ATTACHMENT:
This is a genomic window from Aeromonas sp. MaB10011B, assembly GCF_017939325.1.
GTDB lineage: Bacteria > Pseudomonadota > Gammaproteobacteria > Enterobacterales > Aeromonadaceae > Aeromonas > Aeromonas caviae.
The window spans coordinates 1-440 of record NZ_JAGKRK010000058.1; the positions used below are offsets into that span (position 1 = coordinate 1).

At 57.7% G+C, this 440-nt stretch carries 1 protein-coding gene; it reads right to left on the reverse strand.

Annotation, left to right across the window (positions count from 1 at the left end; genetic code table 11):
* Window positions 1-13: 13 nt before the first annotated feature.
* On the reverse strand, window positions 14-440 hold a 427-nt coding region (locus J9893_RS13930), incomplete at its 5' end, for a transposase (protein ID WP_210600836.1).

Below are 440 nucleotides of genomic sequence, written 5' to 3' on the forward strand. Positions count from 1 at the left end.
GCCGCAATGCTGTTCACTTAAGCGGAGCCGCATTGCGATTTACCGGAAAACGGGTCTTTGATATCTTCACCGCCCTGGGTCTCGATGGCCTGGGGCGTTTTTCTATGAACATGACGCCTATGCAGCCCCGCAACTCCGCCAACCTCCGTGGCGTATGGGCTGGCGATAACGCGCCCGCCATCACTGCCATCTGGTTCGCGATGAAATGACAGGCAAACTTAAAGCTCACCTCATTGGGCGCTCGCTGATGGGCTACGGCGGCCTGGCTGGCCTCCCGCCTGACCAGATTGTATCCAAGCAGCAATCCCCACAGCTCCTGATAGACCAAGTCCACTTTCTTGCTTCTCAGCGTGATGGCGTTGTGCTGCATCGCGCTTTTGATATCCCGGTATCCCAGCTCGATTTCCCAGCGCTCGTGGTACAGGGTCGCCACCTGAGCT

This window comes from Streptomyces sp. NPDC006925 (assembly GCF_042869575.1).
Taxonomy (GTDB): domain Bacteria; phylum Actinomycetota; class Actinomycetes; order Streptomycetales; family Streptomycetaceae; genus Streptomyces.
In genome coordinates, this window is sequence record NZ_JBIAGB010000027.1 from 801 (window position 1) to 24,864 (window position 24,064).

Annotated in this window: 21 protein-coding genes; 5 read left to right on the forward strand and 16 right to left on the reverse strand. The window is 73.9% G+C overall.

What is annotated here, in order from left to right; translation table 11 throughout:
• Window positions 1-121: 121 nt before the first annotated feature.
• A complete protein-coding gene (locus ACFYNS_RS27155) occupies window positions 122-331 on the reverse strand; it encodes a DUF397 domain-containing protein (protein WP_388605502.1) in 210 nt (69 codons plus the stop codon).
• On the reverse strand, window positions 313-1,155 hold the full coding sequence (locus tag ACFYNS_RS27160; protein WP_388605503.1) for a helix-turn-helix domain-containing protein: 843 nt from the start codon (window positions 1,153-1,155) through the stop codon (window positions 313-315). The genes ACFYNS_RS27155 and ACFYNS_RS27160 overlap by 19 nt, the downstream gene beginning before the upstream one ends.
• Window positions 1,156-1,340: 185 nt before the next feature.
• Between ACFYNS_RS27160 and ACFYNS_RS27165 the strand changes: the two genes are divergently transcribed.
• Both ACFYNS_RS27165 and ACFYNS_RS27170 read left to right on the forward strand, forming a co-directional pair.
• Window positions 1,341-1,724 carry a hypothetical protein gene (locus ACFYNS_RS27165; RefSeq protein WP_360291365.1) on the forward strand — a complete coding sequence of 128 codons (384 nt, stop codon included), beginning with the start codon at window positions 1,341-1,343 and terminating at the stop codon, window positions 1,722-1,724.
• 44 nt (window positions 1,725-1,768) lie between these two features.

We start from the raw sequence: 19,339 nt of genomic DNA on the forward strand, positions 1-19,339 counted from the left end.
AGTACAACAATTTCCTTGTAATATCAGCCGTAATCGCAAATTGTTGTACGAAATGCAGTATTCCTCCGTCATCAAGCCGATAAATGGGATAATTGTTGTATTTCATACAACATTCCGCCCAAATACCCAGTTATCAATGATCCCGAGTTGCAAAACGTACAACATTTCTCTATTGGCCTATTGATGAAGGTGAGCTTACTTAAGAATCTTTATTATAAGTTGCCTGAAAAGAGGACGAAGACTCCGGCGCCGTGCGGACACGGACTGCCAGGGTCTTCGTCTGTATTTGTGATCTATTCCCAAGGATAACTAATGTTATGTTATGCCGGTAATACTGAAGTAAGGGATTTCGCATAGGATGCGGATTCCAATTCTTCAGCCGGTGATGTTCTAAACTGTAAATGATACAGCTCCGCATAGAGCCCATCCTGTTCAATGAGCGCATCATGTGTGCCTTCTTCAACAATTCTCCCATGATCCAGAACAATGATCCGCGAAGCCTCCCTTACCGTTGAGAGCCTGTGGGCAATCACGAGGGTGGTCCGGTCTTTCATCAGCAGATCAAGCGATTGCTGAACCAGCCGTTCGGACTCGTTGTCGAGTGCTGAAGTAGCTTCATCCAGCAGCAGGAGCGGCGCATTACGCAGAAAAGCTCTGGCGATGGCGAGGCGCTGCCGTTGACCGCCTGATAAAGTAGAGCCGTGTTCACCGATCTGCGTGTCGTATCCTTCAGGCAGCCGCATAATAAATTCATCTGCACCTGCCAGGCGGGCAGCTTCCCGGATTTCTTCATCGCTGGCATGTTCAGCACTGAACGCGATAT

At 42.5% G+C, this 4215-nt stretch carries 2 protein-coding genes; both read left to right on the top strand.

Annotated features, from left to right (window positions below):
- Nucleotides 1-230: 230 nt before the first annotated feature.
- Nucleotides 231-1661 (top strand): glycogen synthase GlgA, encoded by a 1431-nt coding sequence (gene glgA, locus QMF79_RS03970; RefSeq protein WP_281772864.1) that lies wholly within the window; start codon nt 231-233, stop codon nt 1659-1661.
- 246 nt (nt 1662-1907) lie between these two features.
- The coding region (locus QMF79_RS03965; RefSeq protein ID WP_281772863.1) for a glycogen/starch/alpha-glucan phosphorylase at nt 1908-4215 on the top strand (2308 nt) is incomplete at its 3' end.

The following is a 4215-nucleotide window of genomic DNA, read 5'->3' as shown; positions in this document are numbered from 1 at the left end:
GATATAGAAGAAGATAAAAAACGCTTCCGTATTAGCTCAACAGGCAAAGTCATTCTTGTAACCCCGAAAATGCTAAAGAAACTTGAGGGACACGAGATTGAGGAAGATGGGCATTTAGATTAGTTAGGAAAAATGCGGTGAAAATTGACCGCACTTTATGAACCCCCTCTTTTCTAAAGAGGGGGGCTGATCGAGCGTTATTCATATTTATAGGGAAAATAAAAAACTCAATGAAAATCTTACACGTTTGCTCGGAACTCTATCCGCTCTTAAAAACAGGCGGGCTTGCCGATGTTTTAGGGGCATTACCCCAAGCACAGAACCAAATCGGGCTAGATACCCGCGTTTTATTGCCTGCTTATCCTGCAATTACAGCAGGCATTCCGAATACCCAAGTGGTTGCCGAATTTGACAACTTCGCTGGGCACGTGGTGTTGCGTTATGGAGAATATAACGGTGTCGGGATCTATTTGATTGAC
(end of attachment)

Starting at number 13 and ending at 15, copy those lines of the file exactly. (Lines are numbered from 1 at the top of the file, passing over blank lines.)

Annotated in this window: 21 protein-coding genes; 5 read left to right on the forward strand and 16 right to left on the reverse strand. The window is 73.9% G+C overall.

What is annotated here, in order from left to right; translation table 11 throughout:
• Window positions 1-121: 121 nt before the first annotated feature.